The prime minister has said "every child" should be back in school by September following the announcement of a £1 billion plan to help pupils in England catch up with their education after losing months to the coronavirus lockdown.
Boris Johnson has been vocal about his desire to have all children back in school as soon as possible and was forced to make a U-turn earlier in the crisis after initially aiming for all primary school children to return for a month before the summer holiday.
As a way to mitigate the time lost to lockdown, the PM is introducing a scheme which will see the most disadvantaged children in England given access to funds to pay for personal tutors.
The majority of the funding will allow schools to step in to cover lost teaching time.
Mr Johnson said last week that school pupils would undergo a “massive catch-up operation over the summer and beyond” to get up to speed on work they have missed, with thousands of youngsters having been out of class since March.
But he is determined no more education time will be lost after the summer holidays.
"Provided we can make the classrooms safe, and I think we can, I want every child, every pupil, every student back in September and I'm sure we can get it done," he said.
He added: "We've got to start thinking of a world in which we are less apprehensive about this disease."
On the fresh wave of summer funding, Mr Johnson admitted "the funds are broken down", allowing schools to "decide exactly what they want to spend on what their priority is".
He went on: "The thing that I think really matters is to get some more direct tuition, some one-to-one tuition for pupils - pupils who need remedial help, perhaps, who really need help because they've lost time to learn over the last few months.
"But then also for kids who have promise but who don't normally get it and this is one of the things I think we really want to develop as a government, the idea of really helping schools to give direct focus."
The prime minister said he would not force schools to give all children tuition, instead he will give them the "tools to give more help where they think that is appropriate".
Around £650m of funding will go to state primary and secondary schools and the remaining £350m will go on a National Tutoring Programme for disadvantaged children.
The money will mean the most disadvantaged children will have access to tutors through a £350 million national programme for the 2020/21 academic year, to prevent the attainment gap from widening further.
A further £650 million will be shared across state primary and secondary schools over the 2020-21 academic year to help children from all backgrounds who have lost teaching time, the Department for Education said.
While head teachers will decide how the money is spent, the Government expects it to be used for small group tuition for whoever needs it.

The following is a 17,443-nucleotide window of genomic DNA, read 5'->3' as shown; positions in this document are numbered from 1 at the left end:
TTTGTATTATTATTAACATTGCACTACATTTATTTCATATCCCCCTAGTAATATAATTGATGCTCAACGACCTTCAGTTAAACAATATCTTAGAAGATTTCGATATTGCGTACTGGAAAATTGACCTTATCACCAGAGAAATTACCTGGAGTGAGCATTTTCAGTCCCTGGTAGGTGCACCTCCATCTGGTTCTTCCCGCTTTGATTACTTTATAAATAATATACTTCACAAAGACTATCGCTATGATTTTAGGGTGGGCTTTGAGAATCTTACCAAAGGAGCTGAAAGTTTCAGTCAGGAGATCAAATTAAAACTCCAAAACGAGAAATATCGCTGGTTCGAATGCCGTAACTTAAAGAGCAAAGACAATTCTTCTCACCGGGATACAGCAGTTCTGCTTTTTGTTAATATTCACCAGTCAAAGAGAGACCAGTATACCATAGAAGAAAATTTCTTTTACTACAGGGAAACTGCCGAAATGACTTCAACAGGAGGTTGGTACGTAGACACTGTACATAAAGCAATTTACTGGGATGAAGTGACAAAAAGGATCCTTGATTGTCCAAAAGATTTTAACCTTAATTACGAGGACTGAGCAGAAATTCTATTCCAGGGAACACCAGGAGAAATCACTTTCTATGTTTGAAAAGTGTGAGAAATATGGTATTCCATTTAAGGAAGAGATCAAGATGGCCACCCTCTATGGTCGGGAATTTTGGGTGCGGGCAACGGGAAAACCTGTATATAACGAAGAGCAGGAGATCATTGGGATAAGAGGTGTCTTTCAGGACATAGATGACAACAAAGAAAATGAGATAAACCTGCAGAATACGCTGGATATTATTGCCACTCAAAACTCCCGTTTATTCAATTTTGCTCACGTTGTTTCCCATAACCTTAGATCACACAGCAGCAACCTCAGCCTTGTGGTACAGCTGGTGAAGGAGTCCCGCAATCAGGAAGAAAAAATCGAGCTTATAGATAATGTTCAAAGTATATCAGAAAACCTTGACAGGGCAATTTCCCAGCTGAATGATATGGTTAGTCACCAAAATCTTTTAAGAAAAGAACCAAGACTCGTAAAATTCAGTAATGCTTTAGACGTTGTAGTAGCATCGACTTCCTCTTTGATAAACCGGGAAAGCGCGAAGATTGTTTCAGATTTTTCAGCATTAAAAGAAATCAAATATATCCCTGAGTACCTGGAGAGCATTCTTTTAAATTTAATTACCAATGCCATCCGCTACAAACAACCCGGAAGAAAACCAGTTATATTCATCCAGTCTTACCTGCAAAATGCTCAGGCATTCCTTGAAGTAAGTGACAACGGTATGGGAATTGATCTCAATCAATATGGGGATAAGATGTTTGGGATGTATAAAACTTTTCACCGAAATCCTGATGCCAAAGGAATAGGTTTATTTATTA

The announcement comes after ministers were put under pressure to get children back to school amid concerns about the damage being caused to pupils’ attainment and wellbeing.
Children in nursery, Reception, Year 1 and Year 6 have begun returning to primary school in England, and some Year 10 and 12 pupils returned to secondary school and college this week.
But all pupils are not due to return to school until at least September after the Government was forced to abandon plans to get all primary school children back in class before the summer break.
Controversy is also brewing about exam results after the i newspaper reported that millions of GCSE and A-level grades are due to be marked down because of “generous” predictions made by teachers as a result of exams being scrapped during the pandemic.
In Northern Ireland, most pupils are set for a return to full-time education in the autumn after ministers agreed to cut the social distancing measure to one-metre.
But Health Secretary Matt Hancock, speaking at the daily Downing Street briefing, said the same would not happen in England until the virus was “under control”.
The Government on Thursday was forced into an embarrassing U-turn over its tracing app, announcing that it was ditching ambitions to develop its own software and instead will work with tech giants Apple and Google on a new, improved design.
Mr Hancock told the daily briefing that developers had been working on both the app created by the NHS’s digital arm, NHSX, and the design offered by Apple and Google since May, but the NHSX app had hit a “technical barrier” during testing on the Isle of Wight.
Having previously promised the tracing app would be rolled out in mid-May, Mr Hancock refused to put a date on when the new software would be ready.
Officials, at an earlier briefing, said they hoped an app will be ready by the autumn-winter flu season, a crucial point when many could exhibit coronavirus-like symptoms even if they do not have the disease.
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